Mike: Okay. So we covered margins and we talked about volume. So when we add it all up, what did revenue and expenses look like for the month?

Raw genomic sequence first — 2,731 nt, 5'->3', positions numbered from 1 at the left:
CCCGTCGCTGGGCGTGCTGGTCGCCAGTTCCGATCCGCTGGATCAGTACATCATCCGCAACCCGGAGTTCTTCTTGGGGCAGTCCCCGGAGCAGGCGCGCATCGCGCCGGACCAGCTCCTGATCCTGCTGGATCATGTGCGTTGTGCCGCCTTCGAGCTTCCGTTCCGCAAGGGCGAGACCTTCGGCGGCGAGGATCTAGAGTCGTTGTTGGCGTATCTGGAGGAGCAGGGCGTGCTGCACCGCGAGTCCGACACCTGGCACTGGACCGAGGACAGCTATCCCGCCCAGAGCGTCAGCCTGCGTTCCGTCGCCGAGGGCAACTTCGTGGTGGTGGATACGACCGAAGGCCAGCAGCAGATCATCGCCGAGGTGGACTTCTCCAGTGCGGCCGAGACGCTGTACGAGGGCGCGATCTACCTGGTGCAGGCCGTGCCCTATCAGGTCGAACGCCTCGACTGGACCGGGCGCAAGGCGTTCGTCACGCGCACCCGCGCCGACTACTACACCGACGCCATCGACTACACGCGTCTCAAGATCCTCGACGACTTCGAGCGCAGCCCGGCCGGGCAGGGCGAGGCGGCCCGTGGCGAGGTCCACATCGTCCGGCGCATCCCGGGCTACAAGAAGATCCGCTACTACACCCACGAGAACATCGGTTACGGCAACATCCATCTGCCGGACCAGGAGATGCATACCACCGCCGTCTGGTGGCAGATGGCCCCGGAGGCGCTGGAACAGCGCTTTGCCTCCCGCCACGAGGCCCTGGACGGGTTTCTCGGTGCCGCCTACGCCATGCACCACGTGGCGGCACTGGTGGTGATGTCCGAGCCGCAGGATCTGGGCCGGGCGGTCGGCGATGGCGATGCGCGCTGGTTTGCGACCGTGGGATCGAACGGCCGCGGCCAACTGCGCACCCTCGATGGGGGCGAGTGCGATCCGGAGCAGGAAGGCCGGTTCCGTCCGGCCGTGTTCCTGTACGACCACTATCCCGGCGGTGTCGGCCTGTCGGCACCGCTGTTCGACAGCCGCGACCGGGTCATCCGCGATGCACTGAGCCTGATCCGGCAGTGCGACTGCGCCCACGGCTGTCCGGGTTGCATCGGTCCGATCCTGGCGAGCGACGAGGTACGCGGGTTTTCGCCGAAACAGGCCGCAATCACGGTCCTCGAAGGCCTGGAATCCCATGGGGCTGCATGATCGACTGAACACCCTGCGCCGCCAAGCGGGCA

Erik: Yeah. Both of these follow similarly to what we’re seeing with the volume. So it’s important to note here that, as we had that slight pullback in volume on a month over month basis, revenues consistently fell across the board, as well. So when compared with last year, inpatient revenue is down about 1.3%. But as I mentioned, that outpatient revenue is actually up about 3.5%, highlighting that shift away from inpatient care. The revenues, on a volume adjusted basis, again, are a bit mixed. And, again, this owes to the fact of an increased length of stay type patient. So on a per discharge basis, revenues are up, but when adjusting for how long those patients are staying– actually down -2.2% from last year. So, in general, revenues tend to be soft, relative to what we’re seeing. And unfortunately, while those revenues are soft, expenses have continued to remain quite elevated. So total expense is up about 8.3% from last year. And this is primarily driven by the labor expense increases, which are up by about 11% on a year over year basis, or 15% on a volume adjusted basis. This is mostly due, as I alluded to earlier, to the increased labor pressures both from the rate increases, as we’ve seen some increased competition on the rates side in the market, as well as the utilization of contract and agency labor, which is also a very expensive and premium labor component. Non-labor expenses also remain elevated– about 4.5% last year. And in this most recent month, much of the non-labor expense increases is owing to an increase in both supply and purchase service type expenses. And so many organizations again are reevaluating their supply chain to think about how they can potentially influence that.